Tightening the belt
City Council adopts budget with reduced spending
The Chico City Council adopted the 2013-14 fiscal-year budget Tuesday (June 18) after more than 10 hours of reports from department heads, discussions among council members and input from a couple of dozen citizens.
The new budget calls for across-the-board cuts to help plug a $4.8 million general-fund deficit and rein in spending. A report from Administrative Services Director Chris Constantin released a few weeks back says that over the past five years the city “deficit-spent or reduced their cash basis by $20.5 million.”
City Manager Brian Nakamura, in his opening statements to the council, said it was important to “separate people from the problems” and not lay personal blame for current financial conditions. He said the city consists of “givers, matchers and takers. Unfortunately, there are a lot of takers.”
The new budget, based on the consolidation of 11 city departments into five, calls for the elimination of more than 50 city jobs, many of which are currently vacant. But a number of city employees have received “bumping notices” that say they may have the chance to switch to another job or may be laid off.
Some of those job losses come from public-safety sectors. The proposed budget called for the elimination of five currently vacant fire-department positions and 13 unfilled positions within the police department. But the police would also lose two positions due to retirement, two community-service officers, one crime analyst and one animal-control officer.
The city-employee payroll accounts for 87 percent of the budget, making job elimination a natural target for cutting spending. Altogether, the city spends $36 million on salaries and benefits. The Chico Police Department accounts for 46 percent of the city’s general-fund spending, the fire department accounts for 27 percent, and general government operations get 11 percent.
Constantin told the council that city efforts to get a line of credit from Bank of America, which holds the city’s accounts, were rejected because the of the city’s dire financial situation.
Still, he said sales-tax revenue is expected to increase by 5.4 percent over last year and property tax could increase by 10 percent, based on estimates by an outside consultant.
The possible compromise of public safety was the concern most voiced by the council members and the public. Police Chief Kirk Trostle said the department had 133 employees 10 years ago. In 2007 it had 157. Today it has 125. A national standard says a city the size of Chico should have 141 total police employees. Trostle said he would like to see 82 sworn police officers on board; the city currently has 61.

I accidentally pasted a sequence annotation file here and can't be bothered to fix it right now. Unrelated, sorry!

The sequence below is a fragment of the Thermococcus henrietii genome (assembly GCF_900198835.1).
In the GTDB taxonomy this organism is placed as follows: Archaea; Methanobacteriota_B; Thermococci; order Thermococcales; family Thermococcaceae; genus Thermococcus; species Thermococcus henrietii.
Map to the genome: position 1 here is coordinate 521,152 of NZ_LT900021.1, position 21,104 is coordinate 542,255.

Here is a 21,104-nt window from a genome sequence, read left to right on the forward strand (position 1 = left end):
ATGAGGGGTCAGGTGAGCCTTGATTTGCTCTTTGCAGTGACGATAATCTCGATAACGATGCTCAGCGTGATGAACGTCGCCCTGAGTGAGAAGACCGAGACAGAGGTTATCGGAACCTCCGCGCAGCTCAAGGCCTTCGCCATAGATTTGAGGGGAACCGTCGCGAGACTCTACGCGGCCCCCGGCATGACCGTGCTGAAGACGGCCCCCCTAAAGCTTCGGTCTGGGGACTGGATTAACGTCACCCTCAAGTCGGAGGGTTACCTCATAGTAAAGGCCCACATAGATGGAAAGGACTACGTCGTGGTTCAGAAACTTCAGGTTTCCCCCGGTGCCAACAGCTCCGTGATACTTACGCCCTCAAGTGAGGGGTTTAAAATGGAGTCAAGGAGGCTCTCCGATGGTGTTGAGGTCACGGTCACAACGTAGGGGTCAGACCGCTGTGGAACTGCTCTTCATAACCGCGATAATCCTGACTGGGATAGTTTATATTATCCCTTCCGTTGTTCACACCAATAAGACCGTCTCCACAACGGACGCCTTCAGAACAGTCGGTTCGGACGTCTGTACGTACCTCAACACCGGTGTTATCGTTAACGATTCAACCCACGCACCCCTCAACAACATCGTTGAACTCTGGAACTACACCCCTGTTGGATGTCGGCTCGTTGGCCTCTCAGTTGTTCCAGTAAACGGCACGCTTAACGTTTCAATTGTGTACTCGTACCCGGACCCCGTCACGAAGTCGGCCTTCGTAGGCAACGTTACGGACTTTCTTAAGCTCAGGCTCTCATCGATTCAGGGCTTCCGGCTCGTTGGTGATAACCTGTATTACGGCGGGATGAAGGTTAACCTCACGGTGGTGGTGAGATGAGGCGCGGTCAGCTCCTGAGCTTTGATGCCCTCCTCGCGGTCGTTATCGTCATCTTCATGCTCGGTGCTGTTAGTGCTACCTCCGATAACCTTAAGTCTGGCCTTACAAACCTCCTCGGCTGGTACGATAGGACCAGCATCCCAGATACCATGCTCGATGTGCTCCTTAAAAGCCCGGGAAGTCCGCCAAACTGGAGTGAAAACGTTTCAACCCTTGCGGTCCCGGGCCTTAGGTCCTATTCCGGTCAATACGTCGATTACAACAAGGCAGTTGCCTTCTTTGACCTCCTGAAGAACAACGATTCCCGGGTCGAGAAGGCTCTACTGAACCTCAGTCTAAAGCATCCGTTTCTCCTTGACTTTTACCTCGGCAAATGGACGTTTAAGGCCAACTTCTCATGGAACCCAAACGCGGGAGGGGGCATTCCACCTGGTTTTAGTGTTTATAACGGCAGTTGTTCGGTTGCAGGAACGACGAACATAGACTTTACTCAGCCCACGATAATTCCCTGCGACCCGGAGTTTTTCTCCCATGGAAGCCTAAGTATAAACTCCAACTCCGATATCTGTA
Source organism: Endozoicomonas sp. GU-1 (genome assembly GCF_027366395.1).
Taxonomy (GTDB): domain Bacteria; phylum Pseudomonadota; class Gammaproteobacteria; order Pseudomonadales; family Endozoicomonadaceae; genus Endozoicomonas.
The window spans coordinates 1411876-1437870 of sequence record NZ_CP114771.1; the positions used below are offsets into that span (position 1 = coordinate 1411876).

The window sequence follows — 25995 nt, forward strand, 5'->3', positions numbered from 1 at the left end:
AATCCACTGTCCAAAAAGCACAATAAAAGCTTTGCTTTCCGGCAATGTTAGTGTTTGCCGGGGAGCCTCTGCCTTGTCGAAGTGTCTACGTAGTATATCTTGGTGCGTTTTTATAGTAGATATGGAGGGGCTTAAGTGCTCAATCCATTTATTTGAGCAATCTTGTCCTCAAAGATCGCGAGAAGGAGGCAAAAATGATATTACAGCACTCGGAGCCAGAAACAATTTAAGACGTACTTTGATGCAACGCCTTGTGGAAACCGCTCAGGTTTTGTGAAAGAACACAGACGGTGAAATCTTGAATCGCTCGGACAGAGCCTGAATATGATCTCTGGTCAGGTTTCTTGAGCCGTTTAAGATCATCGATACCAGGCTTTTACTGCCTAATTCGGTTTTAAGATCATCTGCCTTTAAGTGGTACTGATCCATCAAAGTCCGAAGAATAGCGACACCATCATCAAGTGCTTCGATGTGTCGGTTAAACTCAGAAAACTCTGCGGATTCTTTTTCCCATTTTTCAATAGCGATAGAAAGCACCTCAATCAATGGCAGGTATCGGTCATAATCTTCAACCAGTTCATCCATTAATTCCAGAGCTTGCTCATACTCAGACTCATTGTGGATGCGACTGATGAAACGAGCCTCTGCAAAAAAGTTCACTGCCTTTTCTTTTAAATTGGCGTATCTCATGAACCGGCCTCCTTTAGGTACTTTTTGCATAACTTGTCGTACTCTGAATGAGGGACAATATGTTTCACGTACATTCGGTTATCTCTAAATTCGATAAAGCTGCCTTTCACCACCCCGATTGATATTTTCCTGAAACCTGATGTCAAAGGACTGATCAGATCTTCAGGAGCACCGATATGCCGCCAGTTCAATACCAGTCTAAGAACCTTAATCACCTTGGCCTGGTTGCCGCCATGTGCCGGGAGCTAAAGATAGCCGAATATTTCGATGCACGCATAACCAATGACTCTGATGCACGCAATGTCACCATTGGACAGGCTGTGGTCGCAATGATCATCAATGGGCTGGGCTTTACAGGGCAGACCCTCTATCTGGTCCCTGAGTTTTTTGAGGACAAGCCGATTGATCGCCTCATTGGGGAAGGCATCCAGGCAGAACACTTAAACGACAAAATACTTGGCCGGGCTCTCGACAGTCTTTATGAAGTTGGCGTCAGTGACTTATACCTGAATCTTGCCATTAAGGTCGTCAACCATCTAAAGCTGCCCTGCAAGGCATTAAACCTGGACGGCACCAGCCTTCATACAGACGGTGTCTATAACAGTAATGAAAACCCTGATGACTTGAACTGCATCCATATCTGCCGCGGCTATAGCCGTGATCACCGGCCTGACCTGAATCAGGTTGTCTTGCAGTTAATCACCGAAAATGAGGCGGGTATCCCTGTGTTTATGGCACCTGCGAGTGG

Fire Chief Jim Beery said the department will probably have to close down a station, most likely Station 3, which serves the Chico Municipal Airport. But that in turn could lead to the Federal Aviation Agency halting commercial flights into the airport.
The Public Works Department, which oversees the parks and the urban forest, is also facing employee layoffs. The tree services will lose four full-time employees, which eliminates the tree crew. Tree work will now be contracted out to private companies.
Much of the public input concerned the potential erosion of public safety. Tom Nickell, a former council member and highway patrolman, suggested a quarter-cent sales-tax increase dedicated to hiring more police.
Peter Durfee, head of the Chico Police Officers Association, told the council that crime is up 7.4 percent while the police officer staffing is at a 20-year low.
“The Chico Police Department is running on fumes,” he said. “And we understand we are largest piece of the [budget] pie.”
Others protested cuts to the arts, parks and the fire department.
When it came back to the council and staff, Constantin pointed out that the annual average pay for police officers is $97,000 plus benefits, while firefighters get $117,000 plus benefits. The median income for a Chico household is $36,000. Perhaps, Constantin seemed to be saying, the police and fire employees could offer the city some help at the union bargaining table.
In the end, the council voted 5-2 to adopt the new budget with the caveat that Constantin and Nakamura also bring a plan to finance the hiring of six police officers to the July 2 meeting. Councilmembers Ann Schwab and Sean Morgan cast the dissenting votes.